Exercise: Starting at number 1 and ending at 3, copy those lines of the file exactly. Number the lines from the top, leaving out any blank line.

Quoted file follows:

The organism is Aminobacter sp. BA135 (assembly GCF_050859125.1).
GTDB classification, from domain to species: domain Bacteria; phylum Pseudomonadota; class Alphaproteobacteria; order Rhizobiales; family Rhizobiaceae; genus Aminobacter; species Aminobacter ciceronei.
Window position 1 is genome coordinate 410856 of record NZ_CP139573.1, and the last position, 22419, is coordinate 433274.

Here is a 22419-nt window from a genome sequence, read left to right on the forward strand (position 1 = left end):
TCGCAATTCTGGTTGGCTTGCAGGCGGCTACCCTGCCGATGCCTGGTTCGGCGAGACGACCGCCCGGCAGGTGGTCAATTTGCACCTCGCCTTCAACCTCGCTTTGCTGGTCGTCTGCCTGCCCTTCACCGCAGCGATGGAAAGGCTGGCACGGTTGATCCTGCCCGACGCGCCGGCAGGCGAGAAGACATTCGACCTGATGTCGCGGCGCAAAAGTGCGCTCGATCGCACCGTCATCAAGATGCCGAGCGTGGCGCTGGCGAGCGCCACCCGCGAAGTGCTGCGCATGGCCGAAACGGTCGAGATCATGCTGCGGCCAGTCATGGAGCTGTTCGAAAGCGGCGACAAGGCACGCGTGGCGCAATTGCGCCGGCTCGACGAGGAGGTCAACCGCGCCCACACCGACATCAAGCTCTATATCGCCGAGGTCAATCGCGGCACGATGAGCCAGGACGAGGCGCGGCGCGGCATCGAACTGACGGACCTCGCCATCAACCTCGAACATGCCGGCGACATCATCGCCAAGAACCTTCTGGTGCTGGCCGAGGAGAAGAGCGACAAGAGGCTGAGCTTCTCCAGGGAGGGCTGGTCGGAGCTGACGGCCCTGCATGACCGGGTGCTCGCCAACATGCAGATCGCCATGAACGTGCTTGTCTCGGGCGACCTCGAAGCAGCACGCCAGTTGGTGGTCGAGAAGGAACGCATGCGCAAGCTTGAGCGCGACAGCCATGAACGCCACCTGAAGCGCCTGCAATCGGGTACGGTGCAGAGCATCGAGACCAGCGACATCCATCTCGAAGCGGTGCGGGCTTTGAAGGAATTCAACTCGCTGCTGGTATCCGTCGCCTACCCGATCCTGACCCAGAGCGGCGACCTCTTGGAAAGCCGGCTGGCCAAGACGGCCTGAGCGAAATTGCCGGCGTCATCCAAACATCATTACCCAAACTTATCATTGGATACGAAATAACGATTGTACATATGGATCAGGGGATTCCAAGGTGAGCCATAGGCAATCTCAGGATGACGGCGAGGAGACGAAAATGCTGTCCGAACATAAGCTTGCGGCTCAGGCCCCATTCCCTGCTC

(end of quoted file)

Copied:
The organism is Aminobacter sp. BA135 (assembly GCF_050859125.1).
GTDB classification, from domain to species: domain Bacteria; phylum Pseudomonadota; class Alphaproteobacteria; order Rhizobiales; family Rhizobiaceae; genus Aminobacter; species Aminobacter ciceronei.
Window position 1 is genome coordinate 410856 of record NZ_CP139573.1, and the last position, 22419, is coordinate 433274.